An article in the Wall Street Journal was bolder that I might have been about the realities of the best place to find cash in an emergency. When I read the article I broke out in a huge smile for ear to ear. Amen.
People make the same chronic mistakes when they get into a financial bind if they have a home equity loan or a 401(k), they borrow from them to stay current. While that seems entirely logical to do, if your financial life does not improve, then all you are left with is either more debt secured by your house that you can’t pay or the loss of your retirement account.
So the downside if you borrow from the home is the risk of losing it in foreclosure now that you have a higher monthly payments from the home equity loan. If you were struggling to begin with you are going to been struggling more with that additional debt.
And the downside if you borrow from your retirement plan or 401(k) is that you may be faced with a tax penalty and income tax due for an early withdrawal. But if your employer lays you off, you may have to pay back the loan immediately. The biggest risk is that your cash in your retirement account is protected from bankruptcy. If you go bankrupt and leave the money in your 401(k) it will still be yours after bankruptcy.
You know, now that I think about it, your retirement account isn’t your money at all. It’s for someone else, yourself, but an older you. Huh? Keep reading.
Think about it like this, your retirement account is under your care to manage and protect, not for use now, but for an older you to use. You are the protecter of that account, the younger you. Forty years from now the older you will be eternally grateful that you cared enough to not leave dog food as the meal of the day. I would argue that you have a fiduciary duty, an implied contractual responsibility, to the older you to not waste, borrow or squander that money now.
I’ve talked about all that stuff before. But here is where the Wall Street Journal article really got bold.
Thinking about tapping your credit cards for extra funds?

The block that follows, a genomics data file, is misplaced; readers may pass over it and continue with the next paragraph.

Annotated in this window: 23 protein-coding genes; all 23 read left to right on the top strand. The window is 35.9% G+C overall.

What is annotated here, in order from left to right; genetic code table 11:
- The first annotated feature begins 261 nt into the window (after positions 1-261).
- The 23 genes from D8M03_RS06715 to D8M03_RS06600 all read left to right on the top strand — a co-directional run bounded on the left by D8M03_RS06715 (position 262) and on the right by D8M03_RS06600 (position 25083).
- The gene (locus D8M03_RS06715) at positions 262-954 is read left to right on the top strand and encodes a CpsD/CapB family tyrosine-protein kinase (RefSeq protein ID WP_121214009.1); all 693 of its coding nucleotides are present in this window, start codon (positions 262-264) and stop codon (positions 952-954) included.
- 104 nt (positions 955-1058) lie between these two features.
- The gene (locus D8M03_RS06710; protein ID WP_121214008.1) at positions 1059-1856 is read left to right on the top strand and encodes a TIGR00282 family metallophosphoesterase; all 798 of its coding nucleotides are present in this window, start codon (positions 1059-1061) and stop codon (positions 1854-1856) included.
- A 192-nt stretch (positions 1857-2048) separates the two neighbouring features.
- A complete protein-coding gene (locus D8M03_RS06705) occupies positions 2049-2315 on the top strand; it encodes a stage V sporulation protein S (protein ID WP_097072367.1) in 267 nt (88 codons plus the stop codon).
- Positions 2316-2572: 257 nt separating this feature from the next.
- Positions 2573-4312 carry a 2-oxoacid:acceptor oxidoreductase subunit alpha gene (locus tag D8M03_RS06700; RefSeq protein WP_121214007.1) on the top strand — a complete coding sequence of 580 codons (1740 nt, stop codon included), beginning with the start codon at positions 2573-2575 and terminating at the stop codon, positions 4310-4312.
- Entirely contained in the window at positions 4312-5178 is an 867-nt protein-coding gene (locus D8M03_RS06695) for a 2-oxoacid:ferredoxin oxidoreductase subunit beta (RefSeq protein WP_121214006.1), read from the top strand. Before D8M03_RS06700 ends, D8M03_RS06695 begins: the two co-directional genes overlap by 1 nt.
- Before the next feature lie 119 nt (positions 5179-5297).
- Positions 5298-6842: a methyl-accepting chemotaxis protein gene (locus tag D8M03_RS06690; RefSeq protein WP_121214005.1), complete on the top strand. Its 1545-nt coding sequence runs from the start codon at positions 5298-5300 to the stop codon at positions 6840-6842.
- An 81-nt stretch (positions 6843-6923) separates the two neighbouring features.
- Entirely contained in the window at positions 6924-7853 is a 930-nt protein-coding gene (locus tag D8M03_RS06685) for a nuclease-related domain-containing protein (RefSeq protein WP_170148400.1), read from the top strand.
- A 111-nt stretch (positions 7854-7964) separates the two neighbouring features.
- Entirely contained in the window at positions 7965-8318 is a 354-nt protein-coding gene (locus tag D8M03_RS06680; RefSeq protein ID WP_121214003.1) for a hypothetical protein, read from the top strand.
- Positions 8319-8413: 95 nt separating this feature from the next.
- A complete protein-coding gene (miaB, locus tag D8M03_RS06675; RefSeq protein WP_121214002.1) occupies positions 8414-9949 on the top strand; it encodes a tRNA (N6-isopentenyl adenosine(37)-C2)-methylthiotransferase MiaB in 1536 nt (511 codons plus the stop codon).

This may not be as crazy as it sounds.
Sure, cards are an expensive source of cash. You’ll pay hefty interest. But hey, cash is cash.
Card debt is unsecured. So even if you end up in bankruptcy, lenders may not be able to touch your home, retirement accounts, and some other assets, depending on your state.
Consider two people with $100,000 in their retirement plans. One borrows $50,000 from his plan. The other borrows $50,000 on credit cards. Both end up out of work for years and eventually file for bankruptcy.
The first person gets the shaft. He’s left with just $50,000 in his retirement account, as he spent the rest. And he probably owes Uncle Sam about $12,000 in taxes and penalties too.
The second person? His credit’s a mess, but his debts are wiped clear in court and he walks away completely free – and with $100,000 still sitting in his retirement account.
Fair? Who said anything about fair?
There are risks, however. Richard Nemeth, a bankruptcy attorney in Cleveland, Ohio, says a bankruptcy judge may refuse to discharge your debts if they decide you borrowed the money with no intention of ever paying it back. But this doesn’t happen often, because intent is hard to prove. Especially if someone borrowed the money while they were still in work, and kept up payments for months before defaulting.
I agree completely. If you are down for the count and just need one more Hail Mary attempt to try and get through the mess you are in right now, the credit card idea isn’t so crazy. Just don’t raid the cards with the idea of going bankrupt after a fun vacation or after purchasing a large screen LCD television.
Sure it can be problematic but it’s not like losing your home to foreclosure or depleting your retirement account isn’t.